You’re in a conversation with someone you care about. You catch a hint that one of you wants more closeness/more space than the other.One of you pulls away in silence, or perhaps pretends that “everything’s fine” with not-so-hidden undertones of hopelessness, while the other moves in closer, perhaps tightening in fear or impatience.
Angry, fearful, or withdrawn reactivity bursts like a flame onto the scene.Criticisms and accusations abound, feeding one another like logs on a fire.
Suddenly: disconnect.No one present in the room.
What happens in that split second in which there appears to be a closeness/spaciousness disconnect?
Let's explore here, shall we?
MYTH: There’s an inherent conflict between one person's needs for closeness and the other's needs for autonomy.
REALITY: Much more often, there’s a conflict in the strategies that each person employs to actually *avoid* their needs.
The name of the game of is shame.
So many of us are conditioned to move away from our own needs – whether for closeness or for freedom – because we fear we will look bad in the other person’s eyes, or look bad in our own, harboring a belief, somewhere deep down, that our needs are shameful and will cost us human love, belonging, and connection if we express them flat out.
But as it turns out, it’s not our needs that are the cause of the problem.Rather, so often, it’s our lacking a template in which to trust that our needs matter and will be met.
IN SEARCH OF A NEW TEMPLATE FOR DESIRE
If you’re organized to avoid attachment, you may lack a template for trusting that your need for space and autonomy will be met.
If you’re organized to anxiously crave attachment, you may lack a template for trusting that your need for connection will be met.
Without this template, we typically either:
- Pretend like we really don’t have this need (whether for autonomy or connection), so that we appear more likable than we actually feel, OR
- Desperately try to get the person in front of us to provide-us-with-our-need-right-now!
The antidote to our reactivity is, ironically, moving *toward* our needs and desires more fully, neither pretending they don’t exist, nor pushing them onto someone we care about.
How do we do it?How do we install a new template for trusting our needs matter, and support our relationships in the process?
A few steps:
I recommend physically placing a hand over your heart, and stating: “Mercy for my desire for space and autonomy right now.Mercy for my desire for freedom. Mercy for my humanness in this place.”
Or, conversely, “Mercy for my desire for connection.Mercy for my not knowing how to let go.Mercy for my oh-so-human longing for reassurance and closeness right now.”
Let your body soften to receive your human longing, even if you don’t know how to get it met. This first step is key: *allowing* your human self to be here.
Yes, while you’re in the pit of conflict, it might seem like a strange time to celebrate, but truly, this is so key to the healing we need to have freedom and flexibility around our needs, so that we’re present in the face of them, not just reactive when they appear threatened.
“I love space!”
“I love freedom!”
“I love closeness!”
“I love connection!”
Try on your own language of celebrating your need – whether it’s, “I really value ____” or “____ means so much to me.”There’s no wrong way to celebrate, and reclaim the beauty of your need.
See if you can speak these words, not just from your mind, but from every cell of your body.Imagine each cell is celebrating a precious nutrient that it needs to thrive.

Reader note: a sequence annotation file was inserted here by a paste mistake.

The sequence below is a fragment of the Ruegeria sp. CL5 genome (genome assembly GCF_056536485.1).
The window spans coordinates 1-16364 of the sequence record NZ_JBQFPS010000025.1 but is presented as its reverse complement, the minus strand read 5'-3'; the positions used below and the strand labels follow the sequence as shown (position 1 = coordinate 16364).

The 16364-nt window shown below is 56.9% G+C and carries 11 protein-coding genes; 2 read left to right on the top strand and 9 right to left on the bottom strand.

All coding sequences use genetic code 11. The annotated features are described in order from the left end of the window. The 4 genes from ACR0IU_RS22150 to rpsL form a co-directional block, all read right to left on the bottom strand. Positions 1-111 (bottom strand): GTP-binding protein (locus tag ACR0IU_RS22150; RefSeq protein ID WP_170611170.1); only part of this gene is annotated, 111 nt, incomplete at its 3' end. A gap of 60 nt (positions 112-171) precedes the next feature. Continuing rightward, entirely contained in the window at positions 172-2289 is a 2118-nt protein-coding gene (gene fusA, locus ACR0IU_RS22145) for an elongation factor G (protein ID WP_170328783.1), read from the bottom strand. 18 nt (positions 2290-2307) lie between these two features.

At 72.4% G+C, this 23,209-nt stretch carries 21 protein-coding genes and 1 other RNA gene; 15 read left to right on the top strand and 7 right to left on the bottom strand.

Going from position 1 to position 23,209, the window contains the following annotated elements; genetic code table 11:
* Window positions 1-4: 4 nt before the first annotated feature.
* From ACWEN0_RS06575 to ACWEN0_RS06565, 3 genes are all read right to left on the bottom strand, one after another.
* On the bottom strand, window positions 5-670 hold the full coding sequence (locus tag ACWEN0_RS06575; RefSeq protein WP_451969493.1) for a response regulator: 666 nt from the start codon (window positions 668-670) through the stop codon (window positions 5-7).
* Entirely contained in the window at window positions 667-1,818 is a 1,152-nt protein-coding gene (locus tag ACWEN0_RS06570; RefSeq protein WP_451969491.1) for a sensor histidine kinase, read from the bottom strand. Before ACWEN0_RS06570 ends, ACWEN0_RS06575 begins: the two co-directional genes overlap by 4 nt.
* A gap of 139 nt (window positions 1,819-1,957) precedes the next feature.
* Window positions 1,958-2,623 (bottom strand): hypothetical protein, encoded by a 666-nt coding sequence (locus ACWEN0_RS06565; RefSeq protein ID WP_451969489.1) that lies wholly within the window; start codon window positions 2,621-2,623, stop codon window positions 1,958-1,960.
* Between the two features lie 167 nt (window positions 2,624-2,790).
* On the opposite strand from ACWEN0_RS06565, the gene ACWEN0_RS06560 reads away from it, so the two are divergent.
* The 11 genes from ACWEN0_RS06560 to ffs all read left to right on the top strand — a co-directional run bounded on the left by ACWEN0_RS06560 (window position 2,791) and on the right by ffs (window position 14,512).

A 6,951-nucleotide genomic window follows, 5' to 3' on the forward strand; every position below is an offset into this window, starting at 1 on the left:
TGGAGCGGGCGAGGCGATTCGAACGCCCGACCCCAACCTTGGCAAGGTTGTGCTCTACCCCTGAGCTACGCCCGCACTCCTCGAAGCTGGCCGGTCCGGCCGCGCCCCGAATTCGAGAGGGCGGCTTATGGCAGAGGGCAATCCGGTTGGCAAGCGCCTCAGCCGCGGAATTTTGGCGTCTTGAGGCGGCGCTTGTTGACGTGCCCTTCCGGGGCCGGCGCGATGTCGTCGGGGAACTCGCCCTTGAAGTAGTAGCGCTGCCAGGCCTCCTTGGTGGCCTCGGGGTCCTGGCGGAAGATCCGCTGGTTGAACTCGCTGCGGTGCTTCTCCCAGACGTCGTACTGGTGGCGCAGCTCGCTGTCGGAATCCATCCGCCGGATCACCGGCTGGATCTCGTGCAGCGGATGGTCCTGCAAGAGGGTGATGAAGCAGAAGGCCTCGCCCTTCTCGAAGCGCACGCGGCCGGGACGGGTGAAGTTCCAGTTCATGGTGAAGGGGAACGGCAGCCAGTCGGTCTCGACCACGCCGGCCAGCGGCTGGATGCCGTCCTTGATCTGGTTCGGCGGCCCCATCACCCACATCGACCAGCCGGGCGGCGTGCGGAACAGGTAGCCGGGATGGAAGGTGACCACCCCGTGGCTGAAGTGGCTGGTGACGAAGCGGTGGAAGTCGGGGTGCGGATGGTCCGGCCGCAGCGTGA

Go back in time for a moment, calling up your younger self in your mind’s eye.See and feel that younger version of you needing space/autonomy/connection… and then see that need held, honored, protected by those around you.If your parents and/or guardians were incapable of that at the time, get creative.
Call up an angel, or an ancestor, or even some fierce-but-fuzzy spirit animal to be your guardian, to uphold your needs on your behalf.
You might see your toddler self surrounded by grandmothers, keeping you safe, protecting your autonomy.You might see your infant self held in an angel’s arms, sweetly caressed, gazed at, and tended to.You might see your pre-teen self held closely on the back of a grizzly bear, strapped on for closeness to mama bear’s back, held tight and safe there.
It’s in this way that you get to call in a new template – one that says: your needs matter.Your needs are seen.Your needs are honored, cared for, and supported.
Notice what happens in your body, here and now, when you call up these images in your mind’s eye.Let the sensations, images, and feelings install a new template in your body-mind, one by which you can trust that your needs matter – and will be met.
BACK TO THE FUTURE
With this new template in place – one which is, no doubt, a *practice* to maintain – you just may find yourself more present, more calm, more spacious, and less reactive in the face of someone stating a preference seemingly contrary to yours.
Suddenly, the baseline is “my needs can get met” rather than “oh crap, it’s another fight on the horizon.” From this, more deeply trusting place, you may be surprised at how you’re able to respond to the other person, regardless of whether they are aware of their own needs in that moment.
It’s never too late.
It’s never too late to come back to our essential selves, full of life and needs for freedom and connection alike, vibrant, shining, free to be fully human.
It’s never too late to reclaim our capacity for flexibility and spaciousness in the face of another’s preferences.
Try it on. Your essential self, trusting of the life that churns within, awaits you.
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